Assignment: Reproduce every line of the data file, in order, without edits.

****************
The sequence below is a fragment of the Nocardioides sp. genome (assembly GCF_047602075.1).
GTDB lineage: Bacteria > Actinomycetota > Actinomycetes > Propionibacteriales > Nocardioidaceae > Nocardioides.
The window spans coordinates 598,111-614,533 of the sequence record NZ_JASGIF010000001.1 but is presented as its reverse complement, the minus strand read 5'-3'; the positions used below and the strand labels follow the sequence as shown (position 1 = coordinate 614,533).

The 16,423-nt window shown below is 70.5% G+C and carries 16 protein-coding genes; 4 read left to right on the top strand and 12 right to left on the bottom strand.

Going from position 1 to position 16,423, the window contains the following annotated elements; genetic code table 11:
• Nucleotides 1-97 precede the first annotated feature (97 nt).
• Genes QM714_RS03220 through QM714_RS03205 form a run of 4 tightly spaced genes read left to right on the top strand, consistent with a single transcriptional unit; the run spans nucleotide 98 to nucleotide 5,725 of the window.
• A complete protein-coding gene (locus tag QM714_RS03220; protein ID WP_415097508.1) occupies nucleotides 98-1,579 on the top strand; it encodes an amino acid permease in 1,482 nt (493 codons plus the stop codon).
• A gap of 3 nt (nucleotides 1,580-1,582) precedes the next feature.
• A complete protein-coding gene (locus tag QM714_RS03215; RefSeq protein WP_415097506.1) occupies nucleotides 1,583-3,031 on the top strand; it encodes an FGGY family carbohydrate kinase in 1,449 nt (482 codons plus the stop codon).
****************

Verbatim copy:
The sequence below is a fragment of the Nocardioides sp. genome (assembly GCF_047602075.1).
GTDB lineage: Bacteria > Actinomycetota > Actinomycetes > Propionibacteriales > Nocardioidaceae > Nocardioides.
The window spans coordinates 598,111-614,533 of the sequence record NZ_JASGIF010000001.1 but is presented as its reverse complement, the minus strand read 5'-3'; the positions used below and the strand labels follow the sequence as shown (position 1 = coordinate 614,533).

The 16,423-nt window shown below is 70.5% G+C and carries 16 protein-coding genes; 4 read left to right on the top strand and 12 right to left on the bottom strand.

Going from position 1 to position 16,423, the window contains the following annotated elements; genetic code table 11:
• Nucleotides 1-97 precede the first annotated feature (97 nt).
• Genes QM714_RS03220 through QM714_RS03205 form a run of 4 tightly spaced genes read left to right on the top strand, consistent with a single transcriptional unit; the run spans nucleotide 98 to nucleotide 5,725 of the window.
• A complete protein-coding gene (locus tag QM714_RS03220; protein ID WP_415097508.1) occupies nucleotides 98-1,579 on the top strand; it encodes an amino acid permease in 1,482 nt (493 codons plus the stop codon).
• A gap of 3 nt (nucleotides 1,580-1,582) precedes the next feature.
• A complete protein-coding gene (locus tag QM714_RS03215; RefSeq protein WP_415097506.1) occupies nucleotides 1,583-3,031 on the top strand; it encodes an FGGY family carbohydrate kinase in 1,449 nt (482 codons plus the stop codon).